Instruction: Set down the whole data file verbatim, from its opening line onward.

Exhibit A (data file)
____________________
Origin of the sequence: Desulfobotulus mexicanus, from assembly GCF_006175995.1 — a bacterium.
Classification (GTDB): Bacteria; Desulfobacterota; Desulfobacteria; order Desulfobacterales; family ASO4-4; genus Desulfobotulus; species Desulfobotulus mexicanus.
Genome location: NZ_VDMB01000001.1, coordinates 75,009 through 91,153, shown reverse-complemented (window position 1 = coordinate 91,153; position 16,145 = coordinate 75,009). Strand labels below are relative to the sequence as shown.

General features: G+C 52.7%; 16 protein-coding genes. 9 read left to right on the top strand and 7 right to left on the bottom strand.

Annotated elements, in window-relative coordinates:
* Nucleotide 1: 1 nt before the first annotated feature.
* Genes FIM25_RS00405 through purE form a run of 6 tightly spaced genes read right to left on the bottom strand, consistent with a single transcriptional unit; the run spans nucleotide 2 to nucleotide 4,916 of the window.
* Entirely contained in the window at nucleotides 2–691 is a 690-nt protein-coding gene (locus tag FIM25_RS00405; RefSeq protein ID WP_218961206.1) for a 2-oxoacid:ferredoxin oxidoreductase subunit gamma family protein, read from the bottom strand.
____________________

Origin of the sequence: Desulfobotulus mexicanus, from assembly GCF_006175995.1 — a bacterium.
Classification (GTDB): Bacteria; Desulfobacterota; Desulfobacteria; order Desulfobacterales; family ASO4-4; genus Desulfobotulus; species Desulfobotulus mexicanus.
Genome location: NZ_VDMB01000001.1, coordinates 75,009 through 91,153, shown reverse-complemented (window position 1 = coordinate 91,153; position 16,145 = coordinate 75,009). Strand labels below are relative to the sequence as shown.

General features: G+C 52.7%; 16 protein-coding genes. 9 read left to right on the top strand and 7 right to left on the bottom strand.

Annotated elements, in window-relative coordinates:
* Nucleotide 1: 1 nt before the first annotated feature.
* Genes FIM25_RS00405 through purE form a run of 6 tightly spaced genes read right to left on the bottom strand, consistent with a single transcriptional unit; the run spans nucleotide 2 to nucleotide 4,916 of the window.
* Entirely contained in the window at nucleotides 2–691 is a 690-nt protein-coding gene (locus tag FIM25_RS00405; RefSeq protein ID WP_218961206.1) for a 2-oxoacid:ferredoxin oxidoreductase subunit gamma family protein, read from the bottom strand.